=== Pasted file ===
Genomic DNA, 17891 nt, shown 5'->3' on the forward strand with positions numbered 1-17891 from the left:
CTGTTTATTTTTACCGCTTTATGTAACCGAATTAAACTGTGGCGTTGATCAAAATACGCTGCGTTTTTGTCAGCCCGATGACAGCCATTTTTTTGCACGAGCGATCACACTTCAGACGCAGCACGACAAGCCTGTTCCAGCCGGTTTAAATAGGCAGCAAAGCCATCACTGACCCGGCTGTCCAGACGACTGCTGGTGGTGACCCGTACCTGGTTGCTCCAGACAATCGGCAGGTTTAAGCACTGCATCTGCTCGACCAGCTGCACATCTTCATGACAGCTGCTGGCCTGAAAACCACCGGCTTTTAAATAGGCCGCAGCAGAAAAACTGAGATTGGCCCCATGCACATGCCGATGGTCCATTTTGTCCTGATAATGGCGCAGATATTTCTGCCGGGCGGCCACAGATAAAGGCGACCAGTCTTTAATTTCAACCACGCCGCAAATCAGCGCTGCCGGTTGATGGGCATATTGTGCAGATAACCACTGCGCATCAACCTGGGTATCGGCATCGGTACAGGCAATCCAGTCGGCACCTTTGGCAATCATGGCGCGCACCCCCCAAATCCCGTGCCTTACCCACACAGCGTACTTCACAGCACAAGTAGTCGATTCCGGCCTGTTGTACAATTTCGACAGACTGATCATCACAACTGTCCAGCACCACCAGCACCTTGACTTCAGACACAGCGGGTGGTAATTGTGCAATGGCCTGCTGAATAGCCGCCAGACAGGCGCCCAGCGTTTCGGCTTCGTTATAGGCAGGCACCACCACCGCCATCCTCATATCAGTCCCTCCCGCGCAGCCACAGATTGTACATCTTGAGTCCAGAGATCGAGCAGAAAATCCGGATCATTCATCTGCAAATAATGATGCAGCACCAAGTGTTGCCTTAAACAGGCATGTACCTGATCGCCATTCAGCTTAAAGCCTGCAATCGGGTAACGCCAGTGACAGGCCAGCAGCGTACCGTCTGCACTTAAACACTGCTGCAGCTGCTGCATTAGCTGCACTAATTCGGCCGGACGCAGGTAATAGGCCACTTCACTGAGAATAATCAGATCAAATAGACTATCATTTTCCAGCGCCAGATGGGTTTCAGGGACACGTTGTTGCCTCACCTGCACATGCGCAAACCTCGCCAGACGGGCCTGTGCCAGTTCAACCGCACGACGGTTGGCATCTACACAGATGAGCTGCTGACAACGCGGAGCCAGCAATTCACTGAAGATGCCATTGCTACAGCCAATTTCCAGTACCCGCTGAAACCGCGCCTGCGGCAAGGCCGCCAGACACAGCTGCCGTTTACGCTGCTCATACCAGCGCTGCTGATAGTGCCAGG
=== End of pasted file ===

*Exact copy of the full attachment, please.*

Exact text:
Genomic DNA, 17891 nt, shown 5'->3' on the forward strand with positions numbered 1-17891 from the left:
CTGTTTATTTTTACCGCTTTATGTAACCGAATTAAACTGTGGCGTTGATCAAAATACGCTGCGTTTTTGTCAGCCCGATGACAGCCATTTTTTTGCACGAGCGATCACACTTCAGACGCAGCACGACAAGCCTGTTCCAGCCGGTTTAAATAGGCAGCAAAGCCATCACTGACCCGGCTGTCCAGACGACTGCTGGTGGTGACCCGTACCTGGTTGCTCCAGACAATCGGCAGGTTTAAGCACTGCATCTGCTCGACCAGCTGCACATCTTCATGACAGCTGCTGGCCTGAAAACCACCGGCTTTTAAATAGGCCGCAGCAGAAAAACTGAGATTGGCCCCATGCACATGCCGATGGTCCATTTTGTCCTGATAATGGCGCAGATATTTCTGCCGGGCGGCCACAGATAAAGGCGACCAGTCTTTAATTTCAACCACGCCGCAAATCAGCGCTGCCGGTTGATGGGCATATTGTGCAGATAACCACTGCGCATCAACCTGGGTATCGGCATCGGTACAGGCAATCCAGTCGGCACCTTTGGCAATCATGGCGCGCACCCCCCAAATCCCGTGCCTTACCCACACAGCGTACTTCACAGCACAAGTAGTCGATTCCGGCCTGTTGTACAATTTCGACAGACTGATCATCACAACTGTCCAGCACCACCAGCACCTTGACTTCAGACACAGCGGGTGGTAATTGTGCAATGGCCTGCTGAATAGCCGCCAGACAGGCGCCCAGCGTTTCGGCTTCGTTATAGGCAGGCACCACCACCGCCATCCTCATATCAGTCCCTCCCGCGCAGCCACAGATTGTACATCTTGAGTCCAGAGATCGAGCAGAAAATCCGGATCATTCATCTGCAAATAATGATGCAGCACCAAGTGTTGCCTTAAACAGGCATGTACCTGATCGCCATTCAGCTTAAAGCCTGCAATCGGGTAACGCCAGTGACAGGCCAGCAGCGTACCGTCTGCACTTAAACACTGCTGCAGCTGCTGCATTAGCTGCACTAATTCGGCCGGACGCAGGTAATAGGCCACTTCACTGAGAATAATCAGATCAAATAGACTATCATTTTCCAGCGCCAGATGGGTTTCAGGGACACGTTGTTGCCTCACCTGCACATGCGCAAACCTCGCCAGACGGGCCTGTGCCAGTTCAACCGCACGACGGTTGGCATCTACACAGATGAGCTGCTGACAACGCGGAGCCAGCAATTCACTGAAGATGCCATTGCTACAGCCAATTTCCAGTACCCGCTGAAACCGCGCCTGCGGCAAGGCCGCCAGACACAGCTGCCGTTTACGCTGCTCATACCAGCGCTGCTGATAGTGCCAGG